We have two large boards at our gym – “Goals” and “PRs”. Many CrossFit gyms have these. And they may not be what you think. These aren’t weight loss goals…these are strength and skill goals. We declare the weight we want to snatch or our desire to get our first strict pull-up. And when we hit those goals? That’s what the PR board is adorned with! See, our focus is being better than yesterday…and that does not necessarily have anything to do with weight or aesthetics.

Beyond these boards, we celebrate confidence, positivity, and mental strength. These are qualities I found when I joined CrossFit. The experience of gaining strength, crushing workouts, and being surrounded by supportive people empowered me. I’ve seen dozens of other people go through the same transformation. As a matter of fact, I think the people who join CrossFit purely as a way to quickly lose weight and “tone” (bleh, what a myth) their bodies are the ones who don’t stick with it.

Yes, there are people at my gym who are concerned about their weight (although it hurts my heart whenever I hear a fellow member mention shaping up their “summer body”). I’ll admit that I’m trying to lose body fat. But, I love my body as it is. My goal isn’t to lose weight so I’m happy, it’s to lose weight so pull-ups and other gymnastic movements are easier. Big difference.

I didn’t love my body before CrossFit. We had a tumultuous relationship. Now, though, how could I not love my body? It enables me to do so many cool things—handstands, body weight back squats, snatches…the list goes on. So what if I have cellulite or a belly pooch? CrossFit convinced me that those things don’t matter. Having confidence and feeling empowered does matter. When I see that lightbulb switch on in others, it makes my heart sing.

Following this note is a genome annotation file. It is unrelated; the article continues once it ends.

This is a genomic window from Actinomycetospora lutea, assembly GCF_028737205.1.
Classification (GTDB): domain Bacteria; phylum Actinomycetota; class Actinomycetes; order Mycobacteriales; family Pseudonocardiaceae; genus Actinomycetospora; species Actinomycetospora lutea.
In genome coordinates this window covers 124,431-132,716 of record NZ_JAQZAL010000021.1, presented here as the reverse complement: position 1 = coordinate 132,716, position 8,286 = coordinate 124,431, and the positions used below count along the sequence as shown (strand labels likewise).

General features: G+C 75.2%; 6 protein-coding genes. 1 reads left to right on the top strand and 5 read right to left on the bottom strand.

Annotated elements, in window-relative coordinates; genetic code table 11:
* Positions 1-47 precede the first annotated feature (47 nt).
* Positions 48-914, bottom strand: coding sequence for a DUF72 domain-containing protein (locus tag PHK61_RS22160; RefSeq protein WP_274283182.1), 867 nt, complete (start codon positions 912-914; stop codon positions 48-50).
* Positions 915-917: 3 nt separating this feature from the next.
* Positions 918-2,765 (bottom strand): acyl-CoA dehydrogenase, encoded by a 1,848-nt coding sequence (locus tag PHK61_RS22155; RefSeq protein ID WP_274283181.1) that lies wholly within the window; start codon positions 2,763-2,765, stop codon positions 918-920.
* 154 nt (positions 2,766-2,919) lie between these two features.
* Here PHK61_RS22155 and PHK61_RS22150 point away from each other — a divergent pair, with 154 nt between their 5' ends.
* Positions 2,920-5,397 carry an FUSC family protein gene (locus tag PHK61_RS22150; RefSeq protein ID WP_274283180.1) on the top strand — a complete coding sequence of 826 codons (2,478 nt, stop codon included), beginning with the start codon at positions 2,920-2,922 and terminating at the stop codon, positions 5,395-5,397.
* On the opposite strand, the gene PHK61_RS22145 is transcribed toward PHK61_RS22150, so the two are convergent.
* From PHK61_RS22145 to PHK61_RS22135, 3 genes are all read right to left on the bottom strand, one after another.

So, yes. My sister was right. We aren’t normal people. We all found something—a supportive environment, a family, strength and confidence—that removes us from the norm. CrossFit changed me for the better. And if that means I’m not normal…well, normal wasn’t fucking fun anyway.

CrossFitters Aren't Normal |


I'm Chelsea, the author behind Chelsea Joy Eats! I believe life should be full of flavor. I enjoy creating recipes that are nourishing, flavorful, and satisfying. When not experimenting in the kitchen, I usually have a camera, barbell, or mug of coffee in hand. My posts may include affiliate links, which means if you click through a purchase something, I make a small commission at no cost to you. It helps me fuel my coffee habit and pay rent!

4 thoughts to “CrossFitters Aren’t Normal”

  1. Hey, no one is normal in some way or another! And as long as each of us is happy and not doing anything to negatively affect others, who really cares?! You go girl.

  2. Totally! I love these traits about crossfitters! Speaking from personal experience before I started training, calling crossfitters weird or “those people” or judging/separating sounds like the response of someone who’s insecure about their own fitness goals and it’s easier to judge than recognize they might need to make a change to be stronger and healthier! They are probably intimidated!

    1. I’ve never understood why everything has to be “us” vs “them”. CrossFitter, runner, powerlifter, basketball player, tennis player…it’s not like any of us are inherently bad people for being passionate about an activity! Thanks for stopping by. 🙂

Leave a Reply

Your email address will not be published. Required fields are marked *

This site uses Akismet to reduce spam. Learn how your comment data is processed.